Nature’s oldest light gives new insight into the age of the universe
15 July 2020
An international team including scientists from Cardiff University have provided a new estimate of the age of the universe, placing it at roughly 13.77 billion years old.
This new measurement, made using the Atacama Cosmology Telescope (ACT) in South America, adds a new twist to an ongoing debate over the exact age of the universe.
The estimate matches that made by the Planck satellite and adds support to the current standard model of the universe; however, it differs from measurements made in 2019 based on a different methodology using the movement of galaxies.
"Having worked on extracting the cosmological parameters from both ACT and Planck for almost a decade, it was very rewarding to see the two experiments agree," says Erminia Calabrese, an STFC Rutherford Fellow and Professor of Astrophysics in the School of Physics and Astronomy.
Professor Calabrese has been leading the analysis work to extract the new cosmological results and is lead author on one of two new papers submitted to arXiv.org.
The findings from these studies were made possible using the University’s high-performance computing resources, enabled by ARCCA (Advanced Research Computing at Cardiff).
Like the Planck satellite, ACT peers at the afterglow of the Big Bang. This light, known as the cosmic microwave background (CMB), marks a time 380,000 years after the universe’s birth when protons and electrons joined to form the first atoms.
If scientists can estimate how far light from the CMB travelled to reach Earth, they can calculate the universe’s age. Scientists measure the angle in the sky between two distant objects, with Earth and the two objects forming a cosmic triangle. If scientists also know the physical separation between those objects, they can use high-school geometry to estimate the distance of the objects from Earth.
Subtle variations in the CMB’s glow offer anchor points to form the other two vertices of the triangle and scientists have a strong enough understanding of the universe’s early years to know that these variations in the CMB should typically be spaced out every billion light-years for temperature and half that for polarization.
The age of the universe immediately tells us how fast the cosmos is expanding, a number quantified by the Hubble constant.
The ACT measurements suggest a Hubble constant of 67.6 kilometres per second per megaparsec.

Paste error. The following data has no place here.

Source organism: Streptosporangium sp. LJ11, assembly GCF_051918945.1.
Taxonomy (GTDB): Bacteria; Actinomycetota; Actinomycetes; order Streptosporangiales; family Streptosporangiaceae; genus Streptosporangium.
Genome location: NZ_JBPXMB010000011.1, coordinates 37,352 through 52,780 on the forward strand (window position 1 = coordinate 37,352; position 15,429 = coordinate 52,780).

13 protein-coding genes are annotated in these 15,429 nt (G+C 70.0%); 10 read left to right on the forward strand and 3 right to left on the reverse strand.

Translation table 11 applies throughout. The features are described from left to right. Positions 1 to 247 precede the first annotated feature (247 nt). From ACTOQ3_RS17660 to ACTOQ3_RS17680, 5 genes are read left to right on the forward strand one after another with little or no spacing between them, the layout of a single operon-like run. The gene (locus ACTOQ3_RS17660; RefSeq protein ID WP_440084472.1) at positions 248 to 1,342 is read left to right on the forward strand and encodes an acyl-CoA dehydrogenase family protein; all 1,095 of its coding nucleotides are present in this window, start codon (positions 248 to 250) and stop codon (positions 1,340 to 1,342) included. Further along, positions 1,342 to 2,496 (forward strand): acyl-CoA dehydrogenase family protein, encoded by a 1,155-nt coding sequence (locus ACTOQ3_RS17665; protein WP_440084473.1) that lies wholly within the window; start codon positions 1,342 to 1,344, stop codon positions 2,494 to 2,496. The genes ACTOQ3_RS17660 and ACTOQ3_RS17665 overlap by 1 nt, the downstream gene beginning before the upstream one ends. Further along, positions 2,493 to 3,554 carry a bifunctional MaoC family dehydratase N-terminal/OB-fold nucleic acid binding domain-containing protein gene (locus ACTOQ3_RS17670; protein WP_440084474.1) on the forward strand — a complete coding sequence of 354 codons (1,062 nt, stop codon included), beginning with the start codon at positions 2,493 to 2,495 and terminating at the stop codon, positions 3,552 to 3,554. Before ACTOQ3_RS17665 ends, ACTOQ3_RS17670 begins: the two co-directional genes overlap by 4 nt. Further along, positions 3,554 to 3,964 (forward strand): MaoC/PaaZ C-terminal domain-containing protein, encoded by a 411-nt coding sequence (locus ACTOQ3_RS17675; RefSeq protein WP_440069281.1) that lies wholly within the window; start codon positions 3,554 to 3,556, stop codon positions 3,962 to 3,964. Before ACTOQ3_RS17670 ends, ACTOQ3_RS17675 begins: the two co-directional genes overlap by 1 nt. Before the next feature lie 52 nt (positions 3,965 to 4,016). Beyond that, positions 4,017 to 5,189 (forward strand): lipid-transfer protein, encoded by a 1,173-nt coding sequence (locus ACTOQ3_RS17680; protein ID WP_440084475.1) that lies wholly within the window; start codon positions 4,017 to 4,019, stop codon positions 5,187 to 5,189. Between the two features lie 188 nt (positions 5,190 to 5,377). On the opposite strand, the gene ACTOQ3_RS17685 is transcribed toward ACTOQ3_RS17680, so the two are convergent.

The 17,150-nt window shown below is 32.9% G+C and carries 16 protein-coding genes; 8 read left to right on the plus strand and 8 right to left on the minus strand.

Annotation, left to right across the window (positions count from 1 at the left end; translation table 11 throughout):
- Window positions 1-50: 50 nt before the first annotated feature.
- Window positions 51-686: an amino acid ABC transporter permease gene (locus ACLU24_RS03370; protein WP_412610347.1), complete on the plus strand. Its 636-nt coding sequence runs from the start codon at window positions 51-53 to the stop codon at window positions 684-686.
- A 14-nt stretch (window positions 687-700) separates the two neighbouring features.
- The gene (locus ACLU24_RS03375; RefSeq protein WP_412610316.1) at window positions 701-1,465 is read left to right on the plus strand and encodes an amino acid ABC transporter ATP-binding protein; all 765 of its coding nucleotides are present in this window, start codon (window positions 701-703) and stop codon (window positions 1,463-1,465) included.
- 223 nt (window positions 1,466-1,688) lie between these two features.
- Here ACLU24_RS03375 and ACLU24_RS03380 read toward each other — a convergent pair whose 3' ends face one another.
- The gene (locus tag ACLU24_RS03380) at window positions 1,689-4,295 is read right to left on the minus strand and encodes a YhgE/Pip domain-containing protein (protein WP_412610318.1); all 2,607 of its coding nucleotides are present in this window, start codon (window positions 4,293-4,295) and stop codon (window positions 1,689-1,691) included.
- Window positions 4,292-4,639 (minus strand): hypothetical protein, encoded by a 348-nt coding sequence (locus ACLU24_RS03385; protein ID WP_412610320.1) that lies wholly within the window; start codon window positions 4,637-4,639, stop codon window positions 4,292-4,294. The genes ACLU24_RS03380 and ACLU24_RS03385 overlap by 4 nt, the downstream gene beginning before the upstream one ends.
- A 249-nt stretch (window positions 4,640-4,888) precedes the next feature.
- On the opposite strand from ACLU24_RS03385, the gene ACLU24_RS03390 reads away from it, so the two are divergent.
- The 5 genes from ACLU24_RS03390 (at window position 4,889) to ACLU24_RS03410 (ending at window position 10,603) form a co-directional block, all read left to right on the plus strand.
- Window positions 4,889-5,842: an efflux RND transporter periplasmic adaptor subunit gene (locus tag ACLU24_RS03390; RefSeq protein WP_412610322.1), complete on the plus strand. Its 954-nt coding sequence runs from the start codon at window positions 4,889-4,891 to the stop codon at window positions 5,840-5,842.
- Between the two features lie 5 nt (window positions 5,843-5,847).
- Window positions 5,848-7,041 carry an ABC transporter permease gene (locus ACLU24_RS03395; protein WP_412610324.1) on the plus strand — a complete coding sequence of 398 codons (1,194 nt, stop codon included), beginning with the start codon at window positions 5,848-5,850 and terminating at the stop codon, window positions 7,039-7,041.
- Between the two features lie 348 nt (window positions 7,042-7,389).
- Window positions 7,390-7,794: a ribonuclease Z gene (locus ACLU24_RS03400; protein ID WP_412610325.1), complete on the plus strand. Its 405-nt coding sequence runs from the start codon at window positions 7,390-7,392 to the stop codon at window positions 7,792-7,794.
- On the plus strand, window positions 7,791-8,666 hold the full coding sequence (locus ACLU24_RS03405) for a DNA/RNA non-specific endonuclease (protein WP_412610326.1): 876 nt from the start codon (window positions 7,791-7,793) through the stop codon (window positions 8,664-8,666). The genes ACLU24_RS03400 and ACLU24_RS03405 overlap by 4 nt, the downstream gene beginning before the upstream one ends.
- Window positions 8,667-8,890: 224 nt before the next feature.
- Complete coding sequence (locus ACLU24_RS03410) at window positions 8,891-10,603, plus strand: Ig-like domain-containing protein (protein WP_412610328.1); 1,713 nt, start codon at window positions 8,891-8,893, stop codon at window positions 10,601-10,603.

That means an object 1 megaparsec (around 3.26 million light-years) from Earth is moving away from us at 67.6 kilometres per second due to the expansion of the universe.
This matches almost exactly the previous estimate of 67.4 kilometres per second by the Planck satellite team, and slower than the 74 kilometres per second inferred from the measurements of galaxies.
The University has played an essential role in the ACT collaboration through its contribution to both instrument hardware and leading the scientific interpretation of the data.
The Astronomy Instrumentation Group, based in the School of Physics and Astronomy, were involved in the original optical design of the ACT instrument and have provided unique optical and thermal filter technology to the project, which is critical in allowing the ACT detectors to run at sub-Kelvin temperatures and to measure these minute CMB signals.
“We are very proud of our contribution to the ACT project. It is part of a legacy of decades of work that our highly skilled and dedicated team at Cardiff has contributed to this and other cornerstone astronomy projects across the globe and in space”, says Professor Carole Tucker from the School of Physics and Astronomy.
As ACT continues making observations, astronomers will have an even clearer picture of the CMB and a more exact idea of how long ago the cosmos began. The ACT team will also scour those observations for signs of physics that doesn’t fit the standard cosmological model. Such strange physics could resolve the inconsistencies between measurements of the CMB and of the motions of galaxies.
The Cardiff ACT members have received long-standing support from the STFC and funding from the European Research Council under the European Unions Horizon 2020 research and innovation programme.